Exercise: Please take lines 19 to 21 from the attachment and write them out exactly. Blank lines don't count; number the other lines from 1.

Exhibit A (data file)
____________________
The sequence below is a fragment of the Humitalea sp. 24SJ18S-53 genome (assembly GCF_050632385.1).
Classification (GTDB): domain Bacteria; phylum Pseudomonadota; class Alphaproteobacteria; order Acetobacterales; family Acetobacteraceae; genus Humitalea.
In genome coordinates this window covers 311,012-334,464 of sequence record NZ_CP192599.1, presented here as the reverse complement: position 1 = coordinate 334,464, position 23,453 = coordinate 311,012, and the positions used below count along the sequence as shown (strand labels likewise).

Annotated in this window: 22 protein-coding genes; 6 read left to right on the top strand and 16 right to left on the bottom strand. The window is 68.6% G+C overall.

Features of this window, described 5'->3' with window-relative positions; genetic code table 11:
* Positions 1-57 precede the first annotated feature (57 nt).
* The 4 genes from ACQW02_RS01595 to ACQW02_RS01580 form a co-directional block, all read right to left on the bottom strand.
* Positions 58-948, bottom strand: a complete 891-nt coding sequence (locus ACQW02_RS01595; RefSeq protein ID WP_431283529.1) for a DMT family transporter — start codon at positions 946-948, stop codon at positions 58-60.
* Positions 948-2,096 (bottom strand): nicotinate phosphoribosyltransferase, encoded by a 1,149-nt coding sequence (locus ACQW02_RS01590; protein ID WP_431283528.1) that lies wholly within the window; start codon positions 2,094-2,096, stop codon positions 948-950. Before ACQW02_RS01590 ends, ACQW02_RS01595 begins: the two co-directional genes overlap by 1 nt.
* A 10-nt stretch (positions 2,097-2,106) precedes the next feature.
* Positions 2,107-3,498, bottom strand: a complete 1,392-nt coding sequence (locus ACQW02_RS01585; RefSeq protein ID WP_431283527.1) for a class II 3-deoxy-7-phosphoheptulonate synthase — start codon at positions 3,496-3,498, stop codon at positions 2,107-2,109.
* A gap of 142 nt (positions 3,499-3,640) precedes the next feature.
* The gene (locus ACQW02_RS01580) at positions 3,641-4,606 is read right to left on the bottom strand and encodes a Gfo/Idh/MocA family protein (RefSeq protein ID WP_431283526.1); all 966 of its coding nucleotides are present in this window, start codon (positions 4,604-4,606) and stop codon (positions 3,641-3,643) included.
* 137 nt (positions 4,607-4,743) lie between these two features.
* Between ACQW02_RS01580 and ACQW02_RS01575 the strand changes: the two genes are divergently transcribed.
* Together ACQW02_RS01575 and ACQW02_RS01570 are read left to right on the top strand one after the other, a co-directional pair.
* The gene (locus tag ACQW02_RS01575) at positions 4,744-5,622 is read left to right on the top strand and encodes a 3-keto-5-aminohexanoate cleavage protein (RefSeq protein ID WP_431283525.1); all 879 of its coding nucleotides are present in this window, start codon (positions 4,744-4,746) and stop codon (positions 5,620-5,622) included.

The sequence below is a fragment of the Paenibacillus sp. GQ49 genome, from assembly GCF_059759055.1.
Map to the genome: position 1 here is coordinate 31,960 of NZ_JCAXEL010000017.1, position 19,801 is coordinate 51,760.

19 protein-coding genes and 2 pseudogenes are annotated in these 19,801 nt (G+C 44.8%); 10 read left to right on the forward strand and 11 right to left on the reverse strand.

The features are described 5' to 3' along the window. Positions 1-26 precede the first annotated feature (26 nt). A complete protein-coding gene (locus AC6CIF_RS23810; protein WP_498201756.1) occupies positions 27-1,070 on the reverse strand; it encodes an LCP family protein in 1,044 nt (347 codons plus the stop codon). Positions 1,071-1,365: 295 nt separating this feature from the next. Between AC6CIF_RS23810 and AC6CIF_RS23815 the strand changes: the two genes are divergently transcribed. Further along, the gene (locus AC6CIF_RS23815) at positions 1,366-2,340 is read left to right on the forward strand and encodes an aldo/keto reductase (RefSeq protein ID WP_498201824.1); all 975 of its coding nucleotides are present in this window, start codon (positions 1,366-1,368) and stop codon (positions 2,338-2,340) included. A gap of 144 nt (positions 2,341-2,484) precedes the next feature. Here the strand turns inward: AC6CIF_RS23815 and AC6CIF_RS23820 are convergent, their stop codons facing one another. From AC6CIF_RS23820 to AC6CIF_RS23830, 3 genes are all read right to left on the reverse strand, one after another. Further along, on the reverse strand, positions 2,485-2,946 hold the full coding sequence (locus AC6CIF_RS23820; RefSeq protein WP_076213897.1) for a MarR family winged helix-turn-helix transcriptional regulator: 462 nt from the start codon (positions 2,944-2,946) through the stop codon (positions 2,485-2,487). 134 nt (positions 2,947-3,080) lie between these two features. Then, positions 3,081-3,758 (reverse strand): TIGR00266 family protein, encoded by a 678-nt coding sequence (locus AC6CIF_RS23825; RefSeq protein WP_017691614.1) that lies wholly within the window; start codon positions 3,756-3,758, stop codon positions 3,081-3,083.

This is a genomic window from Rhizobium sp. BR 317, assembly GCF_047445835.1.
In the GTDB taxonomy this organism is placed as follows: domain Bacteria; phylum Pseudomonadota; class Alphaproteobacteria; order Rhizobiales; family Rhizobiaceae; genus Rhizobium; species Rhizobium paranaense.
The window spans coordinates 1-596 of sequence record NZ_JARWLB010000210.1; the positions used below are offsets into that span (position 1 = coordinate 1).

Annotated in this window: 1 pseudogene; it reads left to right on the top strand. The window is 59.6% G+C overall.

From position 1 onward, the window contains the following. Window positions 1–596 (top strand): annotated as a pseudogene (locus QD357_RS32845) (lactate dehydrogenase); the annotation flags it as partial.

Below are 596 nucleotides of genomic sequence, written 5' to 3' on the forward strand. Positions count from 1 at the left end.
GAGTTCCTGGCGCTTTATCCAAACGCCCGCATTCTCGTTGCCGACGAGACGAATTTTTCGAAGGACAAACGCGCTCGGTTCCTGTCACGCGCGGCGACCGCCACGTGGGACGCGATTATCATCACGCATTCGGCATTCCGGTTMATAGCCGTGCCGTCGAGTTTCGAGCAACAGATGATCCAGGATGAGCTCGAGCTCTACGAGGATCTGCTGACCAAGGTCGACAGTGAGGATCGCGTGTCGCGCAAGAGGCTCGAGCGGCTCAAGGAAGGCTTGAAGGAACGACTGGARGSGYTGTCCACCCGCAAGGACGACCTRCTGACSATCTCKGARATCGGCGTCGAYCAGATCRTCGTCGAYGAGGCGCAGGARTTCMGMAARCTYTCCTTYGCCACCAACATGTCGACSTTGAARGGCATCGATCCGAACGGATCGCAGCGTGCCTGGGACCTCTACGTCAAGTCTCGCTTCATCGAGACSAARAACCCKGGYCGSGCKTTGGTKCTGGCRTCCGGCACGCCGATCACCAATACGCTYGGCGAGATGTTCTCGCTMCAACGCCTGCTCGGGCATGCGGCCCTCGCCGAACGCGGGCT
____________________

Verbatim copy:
Map to the genome: position 1 here is coordinate 31,960 of NZ_JCAXEL010000017.1, position 19,801 is coordinate 51,760.

19 protein-coding genes and 2 pseudogenes are annotated in these 19,801 nt (G+C 44.8%); 10 read left to right on the forward strand and 11 right to left on the reverse strand.

The features are described 5' to 3' along the window. Positions 1-26 precede the first annotated feature (26 nt). A complete protein-coding gene (locus AC6CIF_RS23810; protein WP_498201756.1) occupies positions 27-1,070 on the reverse strand; it encodes an LCP family protein in 1,044 nt (347 codons plus the stop codon). Positions 1,071-1,365: 295 nt separating this feature from the next. Between AC6CIF_RS23810 and AC6CIF_RS23815 the strand changes: the two genes are divergently transcribed. Further along, the gene (locus AC6CIF_RS23815) at positions 1,366-2,340 is read left to right on the forward strand and encodes an aldo/keto reductase (RefSeq protein ID WP_498201824.1); all 975 of its coding nucleotides are present in this window, start codon (positions 1,366-1,368) and stop codon (positions 2,338-2,340) included. A gap of 144 nt (positions 2,341-2,484) precedes the next feature. Here the strand turns inward: AC6CIF_RS23815 and AC6CIF_RS23820 are convergent, their stop codons facing one another. From AC6CIF_RS23820 to AC6CIF_RS23830, 3 genes are all read right to left on the reverse strand, one after another. Further along, on the reverse strand, positions 2,485-2,946 hold the full coding sequence (locus AC6CIF_RS23820; RefSeq protein WP_076213897.1) for a MarR family winged helix-turn-helix transcriptional regulator: 462 nt from the start codon (positions 2,944-2,946) through the stop codon (positions 2,485-2,487). 134 nt (positions 2,947-3,080) lie between these two features. Then, positions 3,081-3,758 (reverse strand): TIGR00266 family protein, encoded by a 678-nt coding sequence (locus AC6CIF_RS23825; RefSeq protein WP_017691614.1) that lies wholly within the window; start codon positions 3,756-3,758, stop codon positions 3,081-3,083.